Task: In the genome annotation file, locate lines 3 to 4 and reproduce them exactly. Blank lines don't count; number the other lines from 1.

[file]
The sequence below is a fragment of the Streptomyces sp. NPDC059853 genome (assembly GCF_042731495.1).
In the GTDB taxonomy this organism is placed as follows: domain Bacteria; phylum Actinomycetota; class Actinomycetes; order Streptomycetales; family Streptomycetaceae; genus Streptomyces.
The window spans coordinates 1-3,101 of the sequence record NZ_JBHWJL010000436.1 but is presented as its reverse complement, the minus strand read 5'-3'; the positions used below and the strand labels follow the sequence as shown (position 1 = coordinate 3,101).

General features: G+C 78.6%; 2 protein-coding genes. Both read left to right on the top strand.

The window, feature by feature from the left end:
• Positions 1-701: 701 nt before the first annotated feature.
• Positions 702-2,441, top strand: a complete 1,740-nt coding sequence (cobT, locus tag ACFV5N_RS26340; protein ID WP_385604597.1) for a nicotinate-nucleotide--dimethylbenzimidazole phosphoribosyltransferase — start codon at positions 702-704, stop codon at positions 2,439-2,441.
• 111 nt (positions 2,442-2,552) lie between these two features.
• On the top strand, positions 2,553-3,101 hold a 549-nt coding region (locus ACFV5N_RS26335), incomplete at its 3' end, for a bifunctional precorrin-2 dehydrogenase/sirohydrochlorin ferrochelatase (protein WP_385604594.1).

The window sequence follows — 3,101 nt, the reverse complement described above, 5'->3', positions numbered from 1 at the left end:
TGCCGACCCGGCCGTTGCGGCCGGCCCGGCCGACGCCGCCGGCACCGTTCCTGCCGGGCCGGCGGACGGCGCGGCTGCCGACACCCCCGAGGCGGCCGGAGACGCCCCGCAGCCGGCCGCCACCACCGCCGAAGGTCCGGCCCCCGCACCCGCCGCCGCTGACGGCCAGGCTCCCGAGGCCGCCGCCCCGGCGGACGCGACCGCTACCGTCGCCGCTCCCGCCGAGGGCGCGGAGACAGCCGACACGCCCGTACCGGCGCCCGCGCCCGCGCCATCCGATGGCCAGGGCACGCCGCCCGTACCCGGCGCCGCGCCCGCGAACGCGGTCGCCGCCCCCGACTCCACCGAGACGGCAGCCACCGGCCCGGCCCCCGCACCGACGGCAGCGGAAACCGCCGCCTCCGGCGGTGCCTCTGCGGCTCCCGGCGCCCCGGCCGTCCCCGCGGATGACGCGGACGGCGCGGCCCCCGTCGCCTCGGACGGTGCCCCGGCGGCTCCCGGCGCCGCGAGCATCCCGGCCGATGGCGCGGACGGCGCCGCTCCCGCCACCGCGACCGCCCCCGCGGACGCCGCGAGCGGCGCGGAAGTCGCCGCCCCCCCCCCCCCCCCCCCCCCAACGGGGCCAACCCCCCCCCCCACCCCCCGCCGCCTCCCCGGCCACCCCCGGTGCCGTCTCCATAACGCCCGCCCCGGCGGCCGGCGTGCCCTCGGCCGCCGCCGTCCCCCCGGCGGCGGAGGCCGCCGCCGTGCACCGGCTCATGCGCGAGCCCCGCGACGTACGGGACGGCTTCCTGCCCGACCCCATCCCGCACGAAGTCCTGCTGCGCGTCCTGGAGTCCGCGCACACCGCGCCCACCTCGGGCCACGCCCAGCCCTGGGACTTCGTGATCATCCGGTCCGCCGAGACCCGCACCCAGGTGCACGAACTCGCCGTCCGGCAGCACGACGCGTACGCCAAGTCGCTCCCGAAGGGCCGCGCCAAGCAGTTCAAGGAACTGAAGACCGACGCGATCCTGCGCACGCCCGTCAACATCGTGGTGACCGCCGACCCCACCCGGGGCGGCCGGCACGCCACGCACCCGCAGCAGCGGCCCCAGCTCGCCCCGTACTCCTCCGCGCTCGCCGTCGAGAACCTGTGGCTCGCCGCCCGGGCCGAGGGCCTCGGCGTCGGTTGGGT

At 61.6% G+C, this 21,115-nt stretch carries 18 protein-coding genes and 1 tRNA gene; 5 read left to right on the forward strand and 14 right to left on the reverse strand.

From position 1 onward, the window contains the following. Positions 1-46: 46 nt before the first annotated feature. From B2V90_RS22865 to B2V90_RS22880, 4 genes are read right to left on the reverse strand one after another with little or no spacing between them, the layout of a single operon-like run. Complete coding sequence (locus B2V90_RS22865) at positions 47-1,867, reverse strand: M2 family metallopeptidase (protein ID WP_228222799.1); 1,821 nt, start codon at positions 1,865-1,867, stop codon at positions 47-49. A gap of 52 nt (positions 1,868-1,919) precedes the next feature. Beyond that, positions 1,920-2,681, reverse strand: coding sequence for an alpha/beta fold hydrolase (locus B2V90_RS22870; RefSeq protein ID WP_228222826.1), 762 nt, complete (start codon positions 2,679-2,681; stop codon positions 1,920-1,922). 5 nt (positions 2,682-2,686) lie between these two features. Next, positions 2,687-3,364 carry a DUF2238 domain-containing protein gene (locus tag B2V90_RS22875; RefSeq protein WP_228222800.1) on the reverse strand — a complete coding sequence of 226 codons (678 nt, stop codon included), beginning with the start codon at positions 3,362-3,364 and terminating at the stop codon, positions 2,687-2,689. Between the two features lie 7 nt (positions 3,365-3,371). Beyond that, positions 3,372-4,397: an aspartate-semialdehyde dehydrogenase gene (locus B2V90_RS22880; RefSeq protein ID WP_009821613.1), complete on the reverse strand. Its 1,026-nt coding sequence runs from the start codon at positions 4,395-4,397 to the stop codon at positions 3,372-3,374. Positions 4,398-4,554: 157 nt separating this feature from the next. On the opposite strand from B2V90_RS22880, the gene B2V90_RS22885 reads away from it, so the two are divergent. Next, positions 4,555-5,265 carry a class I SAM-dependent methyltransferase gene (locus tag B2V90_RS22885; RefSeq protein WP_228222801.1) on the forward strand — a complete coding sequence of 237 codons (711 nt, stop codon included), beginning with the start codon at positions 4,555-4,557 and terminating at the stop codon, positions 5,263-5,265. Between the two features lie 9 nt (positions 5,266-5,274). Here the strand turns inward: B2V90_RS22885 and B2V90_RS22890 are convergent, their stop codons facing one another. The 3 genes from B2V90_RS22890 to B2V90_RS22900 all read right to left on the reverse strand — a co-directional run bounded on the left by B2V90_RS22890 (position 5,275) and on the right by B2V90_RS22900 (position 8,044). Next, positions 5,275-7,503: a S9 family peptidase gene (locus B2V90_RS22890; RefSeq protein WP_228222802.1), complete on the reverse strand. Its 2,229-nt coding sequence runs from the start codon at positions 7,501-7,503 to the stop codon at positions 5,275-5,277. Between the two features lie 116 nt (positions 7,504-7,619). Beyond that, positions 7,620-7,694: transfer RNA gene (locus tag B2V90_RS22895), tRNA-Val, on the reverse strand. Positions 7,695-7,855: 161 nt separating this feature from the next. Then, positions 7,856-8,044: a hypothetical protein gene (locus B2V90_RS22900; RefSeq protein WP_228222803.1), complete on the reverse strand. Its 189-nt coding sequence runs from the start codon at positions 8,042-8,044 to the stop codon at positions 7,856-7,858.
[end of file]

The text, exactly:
The window spans coordinates 1-3,101 of the sequence record NZ_JBHWJL010000436.1 but is presented as its reverse complement, the minus strand read 5'-3'; the positions used below and the strand labels follow the sequence as shown (position 1 = coordinate 3,101).

General features: G+C 78.6%; 2 protein-coding genes. Both read left to right on the top strand.